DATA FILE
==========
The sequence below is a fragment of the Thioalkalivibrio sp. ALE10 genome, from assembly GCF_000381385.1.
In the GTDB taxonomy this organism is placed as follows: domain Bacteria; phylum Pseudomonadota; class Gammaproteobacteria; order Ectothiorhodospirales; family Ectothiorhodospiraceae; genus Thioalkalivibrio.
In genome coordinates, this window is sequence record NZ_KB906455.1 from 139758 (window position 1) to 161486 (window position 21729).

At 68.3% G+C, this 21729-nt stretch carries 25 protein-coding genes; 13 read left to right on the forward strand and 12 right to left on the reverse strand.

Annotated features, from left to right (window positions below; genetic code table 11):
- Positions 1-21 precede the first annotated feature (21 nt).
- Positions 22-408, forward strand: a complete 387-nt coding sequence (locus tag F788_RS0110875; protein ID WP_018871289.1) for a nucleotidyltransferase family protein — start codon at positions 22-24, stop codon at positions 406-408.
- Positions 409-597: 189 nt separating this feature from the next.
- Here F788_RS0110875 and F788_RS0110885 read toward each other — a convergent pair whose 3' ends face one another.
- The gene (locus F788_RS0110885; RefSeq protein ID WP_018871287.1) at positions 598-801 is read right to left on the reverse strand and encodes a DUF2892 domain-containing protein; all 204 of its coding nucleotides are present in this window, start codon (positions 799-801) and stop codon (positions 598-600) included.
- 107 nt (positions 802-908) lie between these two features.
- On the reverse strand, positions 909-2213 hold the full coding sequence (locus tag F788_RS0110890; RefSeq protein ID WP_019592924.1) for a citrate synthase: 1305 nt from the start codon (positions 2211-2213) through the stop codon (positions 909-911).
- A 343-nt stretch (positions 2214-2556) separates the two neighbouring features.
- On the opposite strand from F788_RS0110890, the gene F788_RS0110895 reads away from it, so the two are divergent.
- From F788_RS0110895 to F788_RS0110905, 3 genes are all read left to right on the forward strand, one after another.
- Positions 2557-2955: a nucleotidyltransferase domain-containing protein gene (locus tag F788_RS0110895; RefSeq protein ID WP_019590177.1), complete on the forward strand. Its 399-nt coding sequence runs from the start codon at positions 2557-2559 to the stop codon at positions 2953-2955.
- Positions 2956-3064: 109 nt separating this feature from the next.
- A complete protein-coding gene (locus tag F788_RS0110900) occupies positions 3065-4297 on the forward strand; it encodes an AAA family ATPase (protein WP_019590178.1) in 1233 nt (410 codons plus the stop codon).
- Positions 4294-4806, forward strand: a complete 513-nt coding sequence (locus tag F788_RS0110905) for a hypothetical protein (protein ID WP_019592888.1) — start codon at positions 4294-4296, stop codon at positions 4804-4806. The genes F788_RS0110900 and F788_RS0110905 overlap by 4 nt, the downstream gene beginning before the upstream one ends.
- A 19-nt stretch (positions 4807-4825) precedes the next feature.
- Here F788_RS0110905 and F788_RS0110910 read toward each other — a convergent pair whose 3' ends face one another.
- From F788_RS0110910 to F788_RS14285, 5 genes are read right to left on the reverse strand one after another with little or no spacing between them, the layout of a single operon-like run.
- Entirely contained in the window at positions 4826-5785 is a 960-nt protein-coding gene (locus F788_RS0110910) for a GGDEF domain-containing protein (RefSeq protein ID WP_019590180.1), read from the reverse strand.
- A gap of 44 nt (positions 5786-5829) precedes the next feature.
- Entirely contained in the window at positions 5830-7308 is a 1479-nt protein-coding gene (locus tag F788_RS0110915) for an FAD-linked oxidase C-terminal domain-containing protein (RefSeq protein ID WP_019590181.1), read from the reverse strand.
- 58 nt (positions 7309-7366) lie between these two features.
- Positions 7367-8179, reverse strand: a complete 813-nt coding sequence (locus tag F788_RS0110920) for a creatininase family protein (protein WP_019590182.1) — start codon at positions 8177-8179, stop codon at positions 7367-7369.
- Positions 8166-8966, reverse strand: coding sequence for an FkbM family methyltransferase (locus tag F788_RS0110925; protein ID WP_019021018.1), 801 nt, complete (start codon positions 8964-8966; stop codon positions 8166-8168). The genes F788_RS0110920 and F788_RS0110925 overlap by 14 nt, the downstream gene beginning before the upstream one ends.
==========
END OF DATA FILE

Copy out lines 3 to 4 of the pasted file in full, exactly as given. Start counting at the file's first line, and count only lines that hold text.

In genome coordinates, this window is sequence record NZ_KB906455.1 from 139758 (window position 1) to 161486 (window position 21729).

At 68.3% G+C, this 21729-nt stretch carries 25 protein-coding genes; 13 read left to right on the forward strand and 12 right to left on the reverse strand.